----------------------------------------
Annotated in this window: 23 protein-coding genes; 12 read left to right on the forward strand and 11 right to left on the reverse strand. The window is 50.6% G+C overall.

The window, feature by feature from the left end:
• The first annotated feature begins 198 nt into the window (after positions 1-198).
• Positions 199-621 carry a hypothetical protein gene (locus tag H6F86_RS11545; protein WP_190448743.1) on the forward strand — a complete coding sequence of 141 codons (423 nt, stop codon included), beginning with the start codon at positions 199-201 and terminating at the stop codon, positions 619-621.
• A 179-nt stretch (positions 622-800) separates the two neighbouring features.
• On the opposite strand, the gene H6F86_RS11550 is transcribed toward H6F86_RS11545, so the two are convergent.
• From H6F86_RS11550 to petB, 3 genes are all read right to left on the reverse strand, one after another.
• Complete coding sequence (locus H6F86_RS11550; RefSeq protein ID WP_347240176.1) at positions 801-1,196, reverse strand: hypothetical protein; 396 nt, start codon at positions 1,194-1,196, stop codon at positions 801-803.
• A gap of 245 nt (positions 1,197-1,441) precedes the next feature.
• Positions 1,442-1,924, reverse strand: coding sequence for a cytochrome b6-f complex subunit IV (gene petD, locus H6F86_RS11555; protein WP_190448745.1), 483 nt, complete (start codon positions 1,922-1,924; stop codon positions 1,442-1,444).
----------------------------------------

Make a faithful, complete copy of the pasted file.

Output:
Annotated in this window: 23 protein-coding genes; 12 read left to right on the forward strand and 11 right to left on the reverse strand. The window is 50.6% G+C overall.

The window, feature by feature from the left end:
• The first annotated feature begins 198 nt into the window (after positions 1-198).
• Positions 199-621 carry a hypothetical protein gene (locus tag H6F86_RS11545; protein WP_190448743.1) on the forward strand — a complete coding sequence of 141 codons (423 nt, stop codon included), beginning with the start codon at positions 199-201 and terminating at the stop codon, positions 619-621.
• A 179-nt stretch (positions 622-800) separates the two neighbouring features.
• On the opposite strand, the gene H6F86_RS11550 is transcribed toward H6F86_RS11545, so the two are convergent.
• From H6F86_RS11550 to petB, 3 genes are all read right to left on the reverse strand, one after another.
• Complete coding sequence (locus H6F86_RS11550; RefSeq protein ID WP_347240176.1) at positions 801-1,196, reverse strand: hypothetical protein; 396 nt, start codon at positions 1,194-1,196, stop codon at positions 801-803.
• A gap of 245 nt (positions 1,197-1,441) precedes the next feature.
• Positions 1,442-1,924, reverse strand: coding sequence for a cytochrome b6-f complex subunit IV (gene petD, locus H6F86_RS11555; protein WP_190448745.1), 483 nt, complete (start codon positions 1,922-1,924; stop codon positions 1,442-1,444).